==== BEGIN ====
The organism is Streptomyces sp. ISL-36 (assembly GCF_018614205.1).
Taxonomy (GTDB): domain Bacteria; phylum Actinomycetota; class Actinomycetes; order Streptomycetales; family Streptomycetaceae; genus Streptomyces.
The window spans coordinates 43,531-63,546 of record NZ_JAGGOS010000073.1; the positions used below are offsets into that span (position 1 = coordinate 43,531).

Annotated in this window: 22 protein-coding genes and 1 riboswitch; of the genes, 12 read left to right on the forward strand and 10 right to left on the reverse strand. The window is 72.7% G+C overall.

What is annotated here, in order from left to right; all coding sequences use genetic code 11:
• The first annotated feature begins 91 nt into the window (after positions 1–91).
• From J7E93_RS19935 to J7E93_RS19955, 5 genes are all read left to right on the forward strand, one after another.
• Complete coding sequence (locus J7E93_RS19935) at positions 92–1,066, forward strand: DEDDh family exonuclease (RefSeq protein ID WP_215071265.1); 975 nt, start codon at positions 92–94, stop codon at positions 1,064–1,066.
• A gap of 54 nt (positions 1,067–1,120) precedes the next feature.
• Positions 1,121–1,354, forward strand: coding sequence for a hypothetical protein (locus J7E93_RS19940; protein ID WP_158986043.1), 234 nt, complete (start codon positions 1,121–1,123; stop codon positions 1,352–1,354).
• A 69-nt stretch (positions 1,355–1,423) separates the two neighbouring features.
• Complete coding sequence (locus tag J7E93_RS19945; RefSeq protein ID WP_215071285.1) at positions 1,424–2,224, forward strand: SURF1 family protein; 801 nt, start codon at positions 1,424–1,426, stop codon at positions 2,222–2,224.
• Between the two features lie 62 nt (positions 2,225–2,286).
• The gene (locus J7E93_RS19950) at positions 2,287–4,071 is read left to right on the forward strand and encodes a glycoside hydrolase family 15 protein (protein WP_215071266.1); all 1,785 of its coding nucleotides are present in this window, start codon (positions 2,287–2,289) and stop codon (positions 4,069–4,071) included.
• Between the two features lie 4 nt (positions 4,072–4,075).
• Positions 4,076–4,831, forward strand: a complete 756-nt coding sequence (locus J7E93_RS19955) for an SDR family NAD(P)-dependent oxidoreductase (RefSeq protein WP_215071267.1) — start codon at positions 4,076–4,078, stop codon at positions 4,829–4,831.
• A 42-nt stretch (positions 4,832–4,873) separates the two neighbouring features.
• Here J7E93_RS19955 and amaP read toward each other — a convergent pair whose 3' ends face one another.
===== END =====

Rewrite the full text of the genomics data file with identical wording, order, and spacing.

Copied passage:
The organism is Streptomyces sp. ISL-36 (assembly GCF_018614205.1).
Taxonomy (GTDB): domain Bacteria; phylum Actinomycetota; class Actinomycetes; order Streptomycetales; family Streptomycetaceae; genus Streptomyces.
The window spans coordinates 43,531-63,546 of record NZ_JAGGOS010000073.1; the positions used below are offsets into that span (position 1 = coordinate 43,531).

Annotated in this window: 22 protein-coding genes and 1 riboswitch; of the genes, 12 read left to right on the forward strand and 10 right to left on the reverse strand. The window is 72.7% G+C overall.

What is annotated here, in order from left to right; all coding sequences use genetic code 11:
• The first annotated feature begins 91 nt into the window (after positions 1–91).
• From J7E93_RS19935 to J7E93_RS19955, 5 genes are all read left to right on the forward strand, one after another.
• Complete coding sequence (locus J7E93_RS19935) at positions 92–1,066, forward strand: DEDDh family exonuclease (RefSeq protein ID WP_215071265.1); 975 nt, start codon at positions 92–94, stop codon at positions 1,064–1,066.
• A gap of 54 nt (positions 1,067–1,120) precedes the next feature.
• Positions 1,121–1,354, forward strand: coding sequence for a hypothetical protein (locus J7E93_RS19940; protein ID WP_158986043.1), 234 nt, complete (start codon positions 1,121–1,123; stop codon positions 1,352–1,354).
• A 69-nt stretch (positions 1,355–1,423) separates the two neighbouring features.
• Complete coding sequence (locus tag J7E93_RS19945; RefSeq protein ID WP_215071285.1) at positions 1,424–2,224, forward strand: SURF1 family protein; 801 nt, start codon at positions 1,424–1,426, stop codon at positions 2,222–2,224.
• Between the two features lie 62 nt (positions 2,225–2,286).
• The gene (locus J7E93_RS19950) at positions 2,287–4,071 is read left to right on the forward strand and encodes a glycoside hydrolase family 15 protein (protein WP_215071266.1); all 1,785 of its coding nucleotides are present in this window, start codon (positions 2,287–2,289) and stop codon (positions 4,069–4,071) included.
• Between the two features lie 4 nt (positions 4,072–4,075).
• Positions 4,076–4,831, forward strand: a complete 756-nt coding sequence (locus J7E93_RS19955) for an SDR family NAD(P)-dependent oxidoreductase (RefSeq protein WP_215071267.1) — start codon at positions 4,076–4,078, stop codon at positions 4,829–4,831.
• A 42-nt stretch (positions 4,832–4,873) separates the two neighbouring features.
• Here J7E93_RS19955 and amaP read toward each other — a convergent pair whose 3' ends face one another.